Microbes are a natural part of the human nutrition system. Our microflora are little factories that convert plant and animal products into usable nutrition. Humans require many nutrients that can only be manufactured by these industrious microorganisms. For instance, trillions of cells of bacteria manufacture the following vital nutrients: B vitamins (thiamine, riboflavin, niacin, biotin, pantothenic acid, pyridoxone, cobalamine), folic acid, and vitamin K. Friendly bacteria are also hard at work allowing for the efficient absorption of essential minerals including calcium, copper, iron and magnesium.

Beneficial bacteria play another major role, they are responsible for insuring a strong immune system. An impressive 70 percent of our immune cells line the intestinal wall. Probiotics are the beneficial bacteria that compete with harmful ones. However, this equilibrium between beneficial and harmful is a delicate balance. Many of our 21st century habits are disrupting influences wreaking havoc on our friendly bacteria. A junk food; diet, pharmaceutical drugs such as antibiotics, steroids, birth control pills; environmental chemicals; and psychological or mental stress all impact our gut flora. Specific beneficial strains can be killed or crowded out, allowing their neighborhoods to be overtaken by harmful bacteria or yeast, such as Candida albicans.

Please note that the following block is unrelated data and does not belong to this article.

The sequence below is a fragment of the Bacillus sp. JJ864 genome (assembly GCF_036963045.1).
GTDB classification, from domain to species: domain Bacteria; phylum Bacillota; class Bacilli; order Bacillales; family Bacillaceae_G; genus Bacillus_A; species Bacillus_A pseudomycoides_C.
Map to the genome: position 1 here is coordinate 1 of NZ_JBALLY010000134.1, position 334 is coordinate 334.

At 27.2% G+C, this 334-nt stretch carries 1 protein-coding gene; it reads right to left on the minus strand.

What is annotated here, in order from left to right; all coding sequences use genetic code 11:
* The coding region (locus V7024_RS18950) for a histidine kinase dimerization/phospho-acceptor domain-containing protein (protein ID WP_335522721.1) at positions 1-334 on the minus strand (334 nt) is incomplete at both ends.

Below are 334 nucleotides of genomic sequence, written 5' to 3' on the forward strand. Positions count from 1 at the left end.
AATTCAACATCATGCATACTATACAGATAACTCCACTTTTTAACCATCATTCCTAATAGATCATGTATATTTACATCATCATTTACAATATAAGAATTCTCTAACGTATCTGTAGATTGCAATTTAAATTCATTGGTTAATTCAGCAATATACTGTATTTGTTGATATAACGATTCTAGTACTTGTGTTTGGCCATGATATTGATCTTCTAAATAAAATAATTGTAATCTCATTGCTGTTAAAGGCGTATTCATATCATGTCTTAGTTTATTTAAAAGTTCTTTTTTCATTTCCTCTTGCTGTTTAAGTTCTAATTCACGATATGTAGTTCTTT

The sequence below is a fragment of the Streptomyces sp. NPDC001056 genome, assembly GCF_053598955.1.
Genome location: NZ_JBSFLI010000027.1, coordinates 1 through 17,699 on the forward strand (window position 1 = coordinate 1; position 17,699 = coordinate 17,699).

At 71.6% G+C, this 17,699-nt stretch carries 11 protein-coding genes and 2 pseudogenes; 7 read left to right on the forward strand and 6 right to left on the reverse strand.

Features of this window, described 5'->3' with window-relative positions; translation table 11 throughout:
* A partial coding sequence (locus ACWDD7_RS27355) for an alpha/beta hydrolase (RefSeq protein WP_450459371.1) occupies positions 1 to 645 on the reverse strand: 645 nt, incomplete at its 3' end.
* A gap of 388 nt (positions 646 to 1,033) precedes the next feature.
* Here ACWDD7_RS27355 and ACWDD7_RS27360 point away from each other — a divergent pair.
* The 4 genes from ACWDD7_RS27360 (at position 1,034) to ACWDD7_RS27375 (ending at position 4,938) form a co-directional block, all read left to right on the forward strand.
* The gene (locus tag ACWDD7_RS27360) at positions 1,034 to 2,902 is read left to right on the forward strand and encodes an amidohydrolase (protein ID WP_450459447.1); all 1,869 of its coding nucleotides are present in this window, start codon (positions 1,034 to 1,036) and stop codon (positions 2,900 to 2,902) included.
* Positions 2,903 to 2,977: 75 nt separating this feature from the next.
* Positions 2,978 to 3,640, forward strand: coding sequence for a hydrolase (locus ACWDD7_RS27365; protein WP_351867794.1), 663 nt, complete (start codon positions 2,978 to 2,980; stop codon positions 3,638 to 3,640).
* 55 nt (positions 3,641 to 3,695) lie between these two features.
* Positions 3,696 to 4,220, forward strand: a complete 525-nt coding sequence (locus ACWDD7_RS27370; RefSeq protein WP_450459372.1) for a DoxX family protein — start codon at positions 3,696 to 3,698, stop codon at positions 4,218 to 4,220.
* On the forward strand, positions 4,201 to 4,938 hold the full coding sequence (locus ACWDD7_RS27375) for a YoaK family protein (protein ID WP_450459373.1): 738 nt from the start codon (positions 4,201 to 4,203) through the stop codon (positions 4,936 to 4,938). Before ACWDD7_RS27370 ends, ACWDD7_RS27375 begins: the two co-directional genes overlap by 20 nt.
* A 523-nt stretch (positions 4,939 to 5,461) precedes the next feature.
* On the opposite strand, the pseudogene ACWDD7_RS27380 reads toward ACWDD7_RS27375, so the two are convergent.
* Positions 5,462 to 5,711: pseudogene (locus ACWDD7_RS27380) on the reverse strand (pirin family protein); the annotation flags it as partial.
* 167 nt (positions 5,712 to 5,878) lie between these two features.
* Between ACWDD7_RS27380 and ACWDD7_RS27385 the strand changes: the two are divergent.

Friendly microbes help prevent disease in several ways. They deprive invaders of nutrients and secrete acids that less friendly microbes can’t tolerate. They also reinforce the mucosal barrier of the intestines, which block dangerous pathogens, toxins, and allergens. Some bacteria stimulate the immune system by increasing T-cell counts, while others produce natural antibiotic and antifungal substances.

It is now coming to light that the trillions of probiotics, which populate our inner ecology, are our best friends — providing beneficial, nutritional and therapeutic functions necessary for overall human health and vitality.

Probiotics—A Gift to Women’s Health
When it comes to ensuring woman’s health, probiotics are indispensable allies for well-being. Beneficial microbes metabolize and recycle hormones, including estrogen, thyroid hormones, and phytoestrogens. This facilitates proper hormonal balance, which can help offset symptoms of perimenopause, and may protect bone and breast health as well. They also detoxify drugs and harmful compounds, as well as having antitumor and anticancer effects.

Pregnancy and Birth—Getting the Gut Right from the Start
We are born sterile. It is only when a baby takes a trip down the birth canal, can the newborn be properly colonized with gut flora that are found in her mother’s vaginal tract.

Breast-feeding is the next stop for the delivery of gut flora. The baby’s intestines colonize with bacteria shortly after birth, through contact with the environment and from breast milk. As a child grows, the bacterial population can diversify to contain many hundreds of different species. This is how an infant’s digestive and immune systems are established.